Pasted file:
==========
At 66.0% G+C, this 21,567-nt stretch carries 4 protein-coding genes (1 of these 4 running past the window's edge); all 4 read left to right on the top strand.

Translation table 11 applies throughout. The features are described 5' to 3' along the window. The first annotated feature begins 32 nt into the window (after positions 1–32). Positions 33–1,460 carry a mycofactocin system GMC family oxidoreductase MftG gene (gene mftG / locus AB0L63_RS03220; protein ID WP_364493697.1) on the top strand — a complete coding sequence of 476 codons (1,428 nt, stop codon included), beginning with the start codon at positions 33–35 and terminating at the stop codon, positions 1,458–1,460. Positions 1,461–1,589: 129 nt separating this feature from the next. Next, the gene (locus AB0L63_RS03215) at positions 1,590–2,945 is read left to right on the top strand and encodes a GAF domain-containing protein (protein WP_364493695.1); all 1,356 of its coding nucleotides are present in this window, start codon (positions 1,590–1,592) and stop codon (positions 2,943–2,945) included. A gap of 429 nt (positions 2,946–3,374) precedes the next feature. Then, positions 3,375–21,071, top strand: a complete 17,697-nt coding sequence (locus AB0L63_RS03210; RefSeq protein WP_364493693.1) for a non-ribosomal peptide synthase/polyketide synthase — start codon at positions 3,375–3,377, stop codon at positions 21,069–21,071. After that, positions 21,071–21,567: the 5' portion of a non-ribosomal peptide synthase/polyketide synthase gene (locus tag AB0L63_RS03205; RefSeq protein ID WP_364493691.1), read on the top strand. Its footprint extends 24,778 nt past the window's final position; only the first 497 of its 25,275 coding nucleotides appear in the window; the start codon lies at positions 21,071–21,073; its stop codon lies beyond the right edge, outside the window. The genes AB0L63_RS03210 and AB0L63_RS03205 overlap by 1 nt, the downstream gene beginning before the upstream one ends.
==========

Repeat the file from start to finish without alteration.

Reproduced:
At 66.0% G+C, this 21,567-nt stretch carries 4 protein-coding genes (1 of these 4 running past the window's edge); all 4 read left to right on the top strand.

Translation table 11 applies throughout. The features are described 5' to 3' along the window. The first annotated feature begins 32 nt into the window (after positions 1–32). Positions 33–1,460 carry a mycofactocin system GMC family oxidoreductase MftG gene (gene mftG / locus AB0L63_RS03220; protein ID WP_364493697.1) on the top strand — a complete coding sequence of 476 codons (1,428 nt, stop codon included), beginning with the start codon at positions 33–35 and terminating at the stop codon, positions 1,458–1,460. Positions 1,461–1,589: 129 nt separating this feature from the next. Next, the gene (locus AB0L63_RS03215) at positions 1,590–2,945 is read left to right on the top strand and encodes a GAF domain-containing protein (protein WP_364493695.1); all 1,356 of its coding nucleotides are present in this window, start codon (positions 1,590–1,592) and stop codon (positions 2,943–2,945) included. A gap of 429 nt (positions 2,946–3,374) precedes the next feature. Then, positions 3,375–21,071, top strand: a complete 17,697-nt coding sequence (locus AB0L63_RS03210; RefSeq protein WP_364493693.1) for a non-ribosomal peptide synthase/polyketide synthase — start codon at positions 3,375–3,377, stop codon at positions 21,069–21,071. After that, positions 21,071–21,567: the 5' portion of a non-ribosomal peptide synthase/polyketide synthase gene (locus tag AB0L63_RS03205; RefSeq protein ID WP_364493691.1), read on the top strand. Its footprint extends 24,778 nt past the window's final position; only the first 497 of its 25,275 coding nucleotides appear in the window; the start codon lies at positions 21,071–21,073; its stop codon lies beyond the right edge, outside the window. The genes AB0L63_RS03210 and AB0L63_RS03205 overlap by 1 nt, the downstream gene beginning before the upstream one ends.